The Washington Times - July 8, 2011, 06:49PM

For Cole Kimball, the news he got from an arthrogram done on his injured right shoulder revealed exactly what he’d feared worst: a tear in the rotator cuff. 

Kimball will undergo season-ending rotator cuff surgery sometime during the All-Star break thus bringing his brief first year in the major leagues to a disheartening end. The 25-year-old will be operated on by Dr. David Altchek in New York city.


“He just got here,” said Nationals manager Davey Johnson. “He pitched well up here. It’s an unfortunate injury. Hopefully he’ll be all right. i saw him in the training room (Friday) and he didn’t have that happy-go-lucky look on his face. I didn’t want him to tell me how bad it was… nobody wants to undergo surgery.”

Kimball was called up to the major leagues on May 14 and made his major league debut later that day. He pitched in 12 games for the Nationals, working to a 1.93 ERA, walked 11 and struck out 11, before finally alerting the Nationals to pain in his right shoulder that had been percolating since April when he was with Triple-A. It was something he could pitch through, initially, he said, but he was hesitant to alert the team of the soreness once he made it to the major leagues for the first time. But his velocity began dropping and he was walking more batters than usual because of his attempts to compensate for the drop in his strength.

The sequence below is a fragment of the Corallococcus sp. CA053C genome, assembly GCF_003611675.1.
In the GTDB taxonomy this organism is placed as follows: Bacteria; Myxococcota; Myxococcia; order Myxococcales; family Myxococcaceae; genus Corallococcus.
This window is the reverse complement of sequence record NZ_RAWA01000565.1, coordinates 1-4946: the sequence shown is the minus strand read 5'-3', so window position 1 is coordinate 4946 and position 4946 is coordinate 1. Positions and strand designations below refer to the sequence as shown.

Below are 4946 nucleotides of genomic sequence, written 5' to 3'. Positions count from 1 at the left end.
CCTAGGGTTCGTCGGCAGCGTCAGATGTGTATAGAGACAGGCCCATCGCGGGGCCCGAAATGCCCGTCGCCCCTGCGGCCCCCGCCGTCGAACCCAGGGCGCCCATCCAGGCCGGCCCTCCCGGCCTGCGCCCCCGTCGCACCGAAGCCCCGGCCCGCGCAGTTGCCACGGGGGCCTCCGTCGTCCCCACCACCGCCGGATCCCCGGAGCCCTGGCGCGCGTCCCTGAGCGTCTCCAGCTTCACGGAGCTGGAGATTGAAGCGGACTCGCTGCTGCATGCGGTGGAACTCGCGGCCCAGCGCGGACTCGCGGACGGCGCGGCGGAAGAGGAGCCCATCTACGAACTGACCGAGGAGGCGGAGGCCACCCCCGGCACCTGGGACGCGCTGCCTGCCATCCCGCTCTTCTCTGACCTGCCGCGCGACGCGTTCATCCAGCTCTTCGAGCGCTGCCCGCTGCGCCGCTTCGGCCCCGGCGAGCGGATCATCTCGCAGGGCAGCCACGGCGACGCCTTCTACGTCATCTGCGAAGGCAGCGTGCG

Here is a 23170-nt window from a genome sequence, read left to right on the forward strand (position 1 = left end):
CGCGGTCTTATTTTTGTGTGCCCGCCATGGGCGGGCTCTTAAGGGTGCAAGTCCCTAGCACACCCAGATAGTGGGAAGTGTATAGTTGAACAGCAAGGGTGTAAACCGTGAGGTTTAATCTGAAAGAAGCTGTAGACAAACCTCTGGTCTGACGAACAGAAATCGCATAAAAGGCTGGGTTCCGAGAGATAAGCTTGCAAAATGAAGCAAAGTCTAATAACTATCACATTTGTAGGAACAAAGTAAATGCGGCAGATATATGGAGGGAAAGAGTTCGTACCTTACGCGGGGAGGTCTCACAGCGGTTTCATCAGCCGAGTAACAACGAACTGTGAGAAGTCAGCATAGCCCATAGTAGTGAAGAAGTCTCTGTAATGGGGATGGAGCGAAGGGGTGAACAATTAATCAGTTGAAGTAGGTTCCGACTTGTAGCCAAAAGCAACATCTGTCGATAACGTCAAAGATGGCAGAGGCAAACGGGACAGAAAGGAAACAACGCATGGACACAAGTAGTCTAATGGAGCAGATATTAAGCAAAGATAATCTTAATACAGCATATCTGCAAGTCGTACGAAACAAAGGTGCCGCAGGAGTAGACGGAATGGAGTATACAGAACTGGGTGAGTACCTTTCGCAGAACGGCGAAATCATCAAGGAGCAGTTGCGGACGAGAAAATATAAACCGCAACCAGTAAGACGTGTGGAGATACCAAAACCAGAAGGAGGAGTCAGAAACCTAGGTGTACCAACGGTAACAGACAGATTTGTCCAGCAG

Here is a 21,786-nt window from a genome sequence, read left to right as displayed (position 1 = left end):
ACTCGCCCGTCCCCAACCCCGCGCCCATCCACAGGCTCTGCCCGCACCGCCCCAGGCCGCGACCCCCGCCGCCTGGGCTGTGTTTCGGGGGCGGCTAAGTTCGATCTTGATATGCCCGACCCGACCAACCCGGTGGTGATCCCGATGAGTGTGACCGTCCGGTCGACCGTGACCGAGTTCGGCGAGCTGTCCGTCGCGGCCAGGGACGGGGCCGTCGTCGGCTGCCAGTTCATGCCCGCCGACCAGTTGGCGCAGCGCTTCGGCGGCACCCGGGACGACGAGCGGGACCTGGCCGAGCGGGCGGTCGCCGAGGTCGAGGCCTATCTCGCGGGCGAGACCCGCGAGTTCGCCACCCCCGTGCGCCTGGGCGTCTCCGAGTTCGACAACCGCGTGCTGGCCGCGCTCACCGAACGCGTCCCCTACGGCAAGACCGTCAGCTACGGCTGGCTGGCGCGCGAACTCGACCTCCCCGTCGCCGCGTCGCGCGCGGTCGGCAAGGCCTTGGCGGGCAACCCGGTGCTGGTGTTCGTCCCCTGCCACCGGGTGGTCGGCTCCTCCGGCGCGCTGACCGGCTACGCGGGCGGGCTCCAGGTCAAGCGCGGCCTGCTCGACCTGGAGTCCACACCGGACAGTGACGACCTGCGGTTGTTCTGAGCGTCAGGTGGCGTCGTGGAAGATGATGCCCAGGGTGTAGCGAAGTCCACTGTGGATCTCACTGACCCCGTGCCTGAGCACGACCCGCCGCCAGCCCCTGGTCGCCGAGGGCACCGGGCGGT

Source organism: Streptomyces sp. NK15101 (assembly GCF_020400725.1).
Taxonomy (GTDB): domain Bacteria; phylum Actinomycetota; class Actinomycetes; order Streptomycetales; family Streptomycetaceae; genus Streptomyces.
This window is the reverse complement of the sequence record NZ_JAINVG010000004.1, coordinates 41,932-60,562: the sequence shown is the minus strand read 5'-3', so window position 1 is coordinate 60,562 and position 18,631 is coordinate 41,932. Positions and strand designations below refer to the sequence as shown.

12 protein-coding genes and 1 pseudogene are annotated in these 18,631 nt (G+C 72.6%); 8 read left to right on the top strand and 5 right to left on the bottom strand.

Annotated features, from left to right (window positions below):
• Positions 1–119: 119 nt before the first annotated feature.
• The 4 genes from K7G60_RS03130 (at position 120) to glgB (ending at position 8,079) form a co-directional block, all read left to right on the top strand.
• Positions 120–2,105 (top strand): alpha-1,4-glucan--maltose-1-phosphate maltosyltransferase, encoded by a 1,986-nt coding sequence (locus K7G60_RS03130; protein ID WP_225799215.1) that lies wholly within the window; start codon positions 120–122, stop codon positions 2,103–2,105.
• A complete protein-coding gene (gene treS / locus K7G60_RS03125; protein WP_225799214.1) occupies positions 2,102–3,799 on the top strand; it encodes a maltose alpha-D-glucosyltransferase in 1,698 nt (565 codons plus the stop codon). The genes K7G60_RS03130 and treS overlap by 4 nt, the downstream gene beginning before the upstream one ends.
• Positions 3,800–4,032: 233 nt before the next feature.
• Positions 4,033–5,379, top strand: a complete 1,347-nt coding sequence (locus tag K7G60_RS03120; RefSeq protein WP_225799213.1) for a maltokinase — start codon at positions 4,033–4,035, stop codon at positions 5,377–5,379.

An MRI on the shoulder taken four weeks ago revealed some inflammation and Kimball later received a cortisone shot in the area. He began a throwing program shortly thereafter but was shut down again on June 21 when pain returned to the area. He hadn’t thrown since then until this week when a slight amount of work caused him soreness and prompted a visit to Dr. Altchek on Thursday.

The MRA he received there, an advanced MRI that includes a dye injected into the shoulder for a more clear picture, revealed the tear. The recovery time for a torn rotator cuff varies, depending on what the surgeon finds as far as damage when they actually begin the operation, but they generally run between four and six months.

Kimball, who was obviously upset by this news, was not made available to reporters for comment, but one example of a reliever who underwent surgery for a torn rotator cuff and has come back to throw even harder is Tigers’ reliever Joaquin Benoit.

According to the indispensable, Benoit averaged 92.8 mph on his fastball in 2007 and 91.8 on it in 2008. He had arthroscopic surgery to repair a torn rotator cuff in January of 2009 and missed all of the 2009 season but pitched very well for Tampa Bay in 2010 and signed with Detroit as a free agent this offseason. In 2010 his fastball averaged 93.9 mph and this year it’s averaged 93.5.

Kimball can throw in the 95-98 range but in his brief major league stint, he averaged 93.3 mph on his fastball.